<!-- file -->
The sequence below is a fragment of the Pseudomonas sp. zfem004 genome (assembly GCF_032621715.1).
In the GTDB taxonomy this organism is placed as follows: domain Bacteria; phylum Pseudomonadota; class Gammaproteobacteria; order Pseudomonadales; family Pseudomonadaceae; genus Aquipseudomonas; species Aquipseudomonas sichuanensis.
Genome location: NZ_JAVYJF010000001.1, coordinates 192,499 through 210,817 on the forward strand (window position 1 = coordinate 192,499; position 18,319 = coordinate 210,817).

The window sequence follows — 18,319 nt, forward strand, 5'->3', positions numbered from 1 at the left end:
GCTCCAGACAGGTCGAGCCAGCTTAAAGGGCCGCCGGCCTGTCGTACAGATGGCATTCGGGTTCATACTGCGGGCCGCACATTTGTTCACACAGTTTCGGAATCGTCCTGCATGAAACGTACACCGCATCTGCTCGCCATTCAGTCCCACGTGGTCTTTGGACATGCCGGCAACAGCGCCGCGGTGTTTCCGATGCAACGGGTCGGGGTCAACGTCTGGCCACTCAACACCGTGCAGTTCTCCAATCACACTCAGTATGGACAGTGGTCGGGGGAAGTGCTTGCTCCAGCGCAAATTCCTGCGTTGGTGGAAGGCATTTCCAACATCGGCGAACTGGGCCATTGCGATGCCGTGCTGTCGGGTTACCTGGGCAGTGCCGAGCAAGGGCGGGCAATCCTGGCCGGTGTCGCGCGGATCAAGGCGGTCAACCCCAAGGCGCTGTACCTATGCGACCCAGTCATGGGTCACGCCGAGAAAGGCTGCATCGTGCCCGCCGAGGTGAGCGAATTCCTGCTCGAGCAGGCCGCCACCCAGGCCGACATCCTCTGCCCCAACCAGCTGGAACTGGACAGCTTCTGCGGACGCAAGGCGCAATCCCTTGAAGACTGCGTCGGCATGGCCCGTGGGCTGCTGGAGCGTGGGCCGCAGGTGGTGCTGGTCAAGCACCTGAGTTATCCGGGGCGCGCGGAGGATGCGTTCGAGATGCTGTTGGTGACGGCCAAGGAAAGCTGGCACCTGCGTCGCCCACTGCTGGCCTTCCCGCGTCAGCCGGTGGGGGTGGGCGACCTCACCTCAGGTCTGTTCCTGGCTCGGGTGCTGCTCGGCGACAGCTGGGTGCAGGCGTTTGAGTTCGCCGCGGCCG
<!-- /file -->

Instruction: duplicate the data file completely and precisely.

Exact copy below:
The sequence below is a fragment of the Pseudomonas sp. zfem004 genome (assembly GCF_032621715.1).
In the GTDB taxonomy this organism is placed as follows: domain Bacteria; phylum Pseudomonadota; class Gammaproteobacteria; order Pseudomonadales; family Pseudomonadaceae; genus Aquipseudomonas; species Aquipseudomonas sichuanensis.
Genome location: NZ_JAVYJF010000001.1, coordinates 192,499 through 210,817 on the forward strand (window position 1 = coordinate 192,499; position 18,319 = coordinate 210,817).

The window sequence follows — 18,319 nt, forward strand, 5'->3', positions numbered from 1 at the left end:
GCTCCAGACAGGTCGAGCCAGCTTAAAGGGCCGCCGGCCTGTCGTACAGATGGCATTCGGGTTCATACTGCGGGCCGCACATTTGTTCACACAGTTTCGGAATCGTCCTGCATGAAACGTACACCGCATCTGCTCGCCATTCAGTCCCACGTGGTCTTTGGACATGCCGGCAACAGCGCCGCGGTGTTTCCGATGCAACGGGTCGGGGTCAACGTCTGGCCACTCAACACCGTGCAGTTCTCCAATCACACTCAGTATGGACAGTGGTCGGGGGAAGTGCTTGCTCCAGCGCAAATTCCTGCGTTGGTGGAAGGCATTTCCAACATCGGCGAACTGGGCCATTGCGATGCCGTGCTGTCGGGTTACCTGGGCAGTGCCGAGCAAGGGCGGGCAATCCTGGCCGGTGTCGCGCGGATCAAGGCGGTCAACCCCAAGGCGCTGTACCTATGCGACCCAGTCATGGGTCACGCCGAGAAAGGCTGCATCGTGCCCGCCGAGGTGAGCGAATTCCTGCTCGAGCAGGCCGCCACCCAGGCCGACATCCTCTGCCCCAACCAGCTGGAACTGGACAGCTTCTGCGGACGCAAGGCGCAATCCCTTGAAGACTGCGTCGGCATGGCCCGTGGGCTGCTGGAGCGTGGGCCGCAGGTGGTGCTGGTCAAGCACCTGAGTTATCCGGGGCGCGCGGAGGATGCGTTCGAGATGCTGTTGGTGACGGCCAAGGAAAGCTGGCACCTGCGTCGCCCACTGCTGGCCTTCCCGCGTCAGCCGGTGGGGGTGGGCGACCTCACCTCAGGTCTGTTCCTGGCTCGGGTGCTGCTCGGCGACAGCTGGGTGCAGGCGTTTGAGTTCGCCGCGGCCG